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If there were a Mount Rushmore for electric guitar, few would argue that Les Paul and his “Log” guitar didn’t belong on it right beside Leo Fender and his Broadcaster and Adolf Rickenbacker with his frying pan lap steel. Besides being a trailblazing player, Paul was a tinkerer on a scale that makes Eric Johnson’s 9V battery and pedal-placement preferences seem mundane.
At 13, Paul constructed a hands-free harmonica holder so he could play guitar and harmonica simultaneously. Then, in the late ’40s, he helped pioneer multitrack recording with his single “Lover,” on which he layered eight guitar parts using an Ampex Sel-Sync tape machine. He was also among the first to seriously experiment with effects in the studio, including tape delay and phasing. It’s probably not much of a stretch to say he was the guitar world’s first true gearhead. But Paul’s biggest gear-related contribution had to be his “Log” solidbody electric guitar.
First testing out his lutherie skills as a youngster in the 1920s, Paul found that he could take a phone’s mouthpiece and use it as a microphone for singing and harmonica. He later mounted it inside the guitar and wired it to a phonograph needle in the neck to create a primal pickup. Because the feedback was unbearable, Paul put some plaster of paris inside the guitar to reduce hum— but that also added unwanted weight to the instrument. He eventually concluded the hollow body was the problem, so he went to a railroad yard, procured a piece of steel to use as a guitar body, and applied the mouthpiece- pickup system to it. Problem solved— the guitar was amplified, but without the buzz. Naturally, the idea of using a piece of metal onstage was less than appealing—particularly in an age when fancy jazz guitars with f-holes were what music fans were used to seeing. For the time being, Paul continued on with his hollowbody guitars.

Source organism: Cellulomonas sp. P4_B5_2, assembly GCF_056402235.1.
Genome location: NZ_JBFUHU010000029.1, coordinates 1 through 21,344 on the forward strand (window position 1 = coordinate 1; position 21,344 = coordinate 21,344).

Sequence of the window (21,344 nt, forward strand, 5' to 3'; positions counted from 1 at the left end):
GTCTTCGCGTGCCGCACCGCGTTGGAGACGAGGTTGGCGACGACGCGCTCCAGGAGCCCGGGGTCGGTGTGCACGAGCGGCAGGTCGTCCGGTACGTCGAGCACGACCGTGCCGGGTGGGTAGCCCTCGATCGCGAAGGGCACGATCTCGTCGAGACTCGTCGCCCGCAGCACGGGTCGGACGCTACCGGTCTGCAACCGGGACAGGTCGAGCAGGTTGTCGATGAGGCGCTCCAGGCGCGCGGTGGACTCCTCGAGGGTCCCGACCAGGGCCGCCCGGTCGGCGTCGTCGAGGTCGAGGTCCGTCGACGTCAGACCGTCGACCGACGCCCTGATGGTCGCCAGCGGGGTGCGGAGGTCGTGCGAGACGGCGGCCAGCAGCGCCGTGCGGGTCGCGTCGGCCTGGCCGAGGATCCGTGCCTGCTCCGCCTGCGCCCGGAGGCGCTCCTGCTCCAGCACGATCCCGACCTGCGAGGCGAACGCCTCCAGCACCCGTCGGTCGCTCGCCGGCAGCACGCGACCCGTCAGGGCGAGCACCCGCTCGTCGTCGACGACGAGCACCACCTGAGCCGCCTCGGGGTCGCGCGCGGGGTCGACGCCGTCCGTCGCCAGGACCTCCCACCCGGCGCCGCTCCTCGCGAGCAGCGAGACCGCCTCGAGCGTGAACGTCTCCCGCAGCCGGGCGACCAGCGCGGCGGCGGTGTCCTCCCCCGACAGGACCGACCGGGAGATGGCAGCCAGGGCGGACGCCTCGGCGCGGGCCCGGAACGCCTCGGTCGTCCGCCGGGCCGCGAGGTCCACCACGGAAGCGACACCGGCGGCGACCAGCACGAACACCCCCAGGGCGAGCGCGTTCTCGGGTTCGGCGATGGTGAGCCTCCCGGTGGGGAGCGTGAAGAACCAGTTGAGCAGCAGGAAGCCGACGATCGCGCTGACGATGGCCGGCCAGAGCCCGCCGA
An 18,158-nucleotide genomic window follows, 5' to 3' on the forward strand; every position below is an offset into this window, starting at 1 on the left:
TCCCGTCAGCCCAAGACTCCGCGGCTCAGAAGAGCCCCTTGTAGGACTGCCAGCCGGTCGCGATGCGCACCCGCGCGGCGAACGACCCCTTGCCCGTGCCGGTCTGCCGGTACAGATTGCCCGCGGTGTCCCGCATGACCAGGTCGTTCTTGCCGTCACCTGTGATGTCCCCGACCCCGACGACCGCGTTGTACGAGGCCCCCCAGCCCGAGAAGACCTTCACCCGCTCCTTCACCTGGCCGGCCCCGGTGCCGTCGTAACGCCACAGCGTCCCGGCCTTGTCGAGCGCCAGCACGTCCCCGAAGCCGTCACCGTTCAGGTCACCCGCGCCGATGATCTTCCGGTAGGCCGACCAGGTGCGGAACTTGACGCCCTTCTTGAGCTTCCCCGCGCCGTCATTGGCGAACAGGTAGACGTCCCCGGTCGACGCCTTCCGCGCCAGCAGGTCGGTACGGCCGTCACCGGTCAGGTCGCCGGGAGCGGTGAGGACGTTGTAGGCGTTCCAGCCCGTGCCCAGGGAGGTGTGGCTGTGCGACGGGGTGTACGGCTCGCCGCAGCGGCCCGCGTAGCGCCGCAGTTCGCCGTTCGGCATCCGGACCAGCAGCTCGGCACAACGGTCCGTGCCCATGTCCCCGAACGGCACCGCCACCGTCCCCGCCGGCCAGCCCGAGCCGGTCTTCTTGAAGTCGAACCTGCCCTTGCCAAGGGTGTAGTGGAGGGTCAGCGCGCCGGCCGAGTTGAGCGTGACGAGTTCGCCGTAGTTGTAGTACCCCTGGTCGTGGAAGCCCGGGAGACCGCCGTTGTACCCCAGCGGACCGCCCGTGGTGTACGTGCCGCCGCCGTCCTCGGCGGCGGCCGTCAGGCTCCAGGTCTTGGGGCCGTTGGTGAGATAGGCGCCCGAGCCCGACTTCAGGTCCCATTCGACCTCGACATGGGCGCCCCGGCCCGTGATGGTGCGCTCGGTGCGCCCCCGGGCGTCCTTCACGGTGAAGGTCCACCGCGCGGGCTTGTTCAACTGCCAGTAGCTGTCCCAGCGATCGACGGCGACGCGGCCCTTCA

Years later, in the late 1930s, he revived his solidbody idea with two goals in mind: He wanted a solidwood guitar that would sustain longer and produce a more brilliant tone than a hollowbody. Keeping it basic, Paul built the guitar on a 4" x 4" slab of pine equipped with homemade tremolo and pickups. Just as he'd feared before, audiences weren’t receptive. So Paul cut an Epiphone archtop body in half and added the "wings" to the pine body for a more acceptable look.
In the early 1940s, Paul approached Gibson with his invention, but the company balked, likening it to a “broomstick with pickups.” But once Gibson caught wind of Leo Fender’s Broadcaster creation in 1950, Gibson’s Ted McCarty quickly began working on a singlecut, solidbody electric with Paul as a special consultant. In 1952, they released the first incarnation of the Les Paul model—now the most iconic signature model ever built.
This innovative spirit eventually landed Paul a place in the National Inventors Hall of Fame in Akron, Ohio. And the guitar that started it all—the Log—has been housed at the Rock ’n’ Roll Hall of Fame and the Smithsonian, but the artifact currently resides in the Country Music Hall of Fame’s Cool and Unusual: Treasures From the Archive exhibit.